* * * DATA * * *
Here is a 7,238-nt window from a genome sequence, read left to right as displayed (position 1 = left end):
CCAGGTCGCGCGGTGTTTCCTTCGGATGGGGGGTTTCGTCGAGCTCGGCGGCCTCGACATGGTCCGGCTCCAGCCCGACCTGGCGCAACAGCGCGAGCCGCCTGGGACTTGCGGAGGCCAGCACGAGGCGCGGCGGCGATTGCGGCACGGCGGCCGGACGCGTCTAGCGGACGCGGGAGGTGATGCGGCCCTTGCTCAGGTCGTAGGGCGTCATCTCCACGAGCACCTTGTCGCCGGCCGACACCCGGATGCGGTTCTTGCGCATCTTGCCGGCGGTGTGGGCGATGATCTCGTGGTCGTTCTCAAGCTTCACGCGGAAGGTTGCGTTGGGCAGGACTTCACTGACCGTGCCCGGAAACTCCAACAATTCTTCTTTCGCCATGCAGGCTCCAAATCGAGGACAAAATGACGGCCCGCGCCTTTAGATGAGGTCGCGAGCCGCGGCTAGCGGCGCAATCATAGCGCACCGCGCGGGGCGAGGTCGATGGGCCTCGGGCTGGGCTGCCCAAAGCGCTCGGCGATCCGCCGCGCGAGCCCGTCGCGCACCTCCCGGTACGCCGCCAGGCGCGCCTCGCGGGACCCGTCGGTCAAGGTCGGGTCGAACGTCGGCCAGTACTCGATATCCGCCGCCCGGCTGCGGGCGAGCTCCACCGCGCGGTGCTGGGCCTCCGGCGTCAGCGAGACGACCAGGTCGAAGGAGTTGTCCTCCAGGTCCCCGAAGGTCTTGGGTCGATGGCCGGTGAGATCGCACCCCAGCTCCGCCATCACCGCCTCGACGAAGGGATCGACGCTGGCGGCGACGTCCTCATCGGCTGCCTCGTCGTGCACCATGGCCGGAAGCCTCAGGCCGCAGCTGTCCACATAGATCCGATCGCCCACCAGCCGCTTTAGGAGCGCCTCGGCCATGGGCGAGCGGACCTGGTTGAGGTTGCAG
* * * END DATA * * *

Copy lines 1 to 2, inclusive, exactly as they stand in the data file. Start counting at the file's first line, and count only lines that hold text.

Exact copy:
Here is a 7,238-nt window from a genome sequence, read left to right as displayed (position 1 = left end):
CCAGGTCGCGCGGTGTTTCCTTCGGATGGGGGGTTTCGTCGAGCTCGGCGGCCTCGACATGGTCCGGCTCCAGCCCGACCTGGCGCAACAGCGCGAGCCGCCTGGGACTTGCGGAGGCCAGCACGAGGCGCGGCGGCGATTGCGGCACGGCGGCCGGACGCGTCTAGCGGACGCGGGAGGTGATGCGGCCCTTGCTCAGGTCGTAGGGCGTCATCTCCACGAGCACCTTGTCGCCGGCCGACACCCGGATGCGGTTCTTGCGCATCTTGCCGGCGGTGTGGGCGATGATCTCGTGGTCGTTCTCAAGCTTCACGCGGAAGGTTGCGTTGGGCAGGACTTCACTGACCGTGCCCGGAAACTCCAACAATTCTTCTTTCGCCATGCAGGCTCCAAATCGAGGACAAAATGACGGCCCGCGCCTTTAGATGAGGTCGCGAGCCGCGGCTAGCGGCGCAATCATAGCGCACCGCGCGGGGCGAGGTCGATGGGCCTCGGGCTGGGCTGCCCAAAGCGCTCGGCGATCCGCCGCGCGAGCCCGTCGCGCACCTCCCGGTACGCCGCCAGGCGCGCCTCGCGGGACCCGTCGGTCAAGGTCGGGTCGAACGTCGGCCAGTACTCGATATCCGCCGCCCGGCTGCGGGCGAGCTCCACCGCGCGGTGCTGGGCCTCCGGCGTCAGCGAGACGACCAGGTCGAAGGAGTTGTCCTCCAGGTCCCCGAAGGTCTTGGGTCGATGGCCGGTGAGATCGCACCCCAGCTCCGCCATCACCGCCTCGACGAAGGGATCGACGCTGGCGGCGACGTCCTCATCGGCTGCCTCGTCGTGCACCATGGCCGGAAGCCTCAGGCCGCAGCTGTCCACATAGATCCGATCGCCCACCAGCCGCTTTAGGAGCGCCTCGGCCATGGGCGAGCGGACCTGGTTGAGGTTGCAG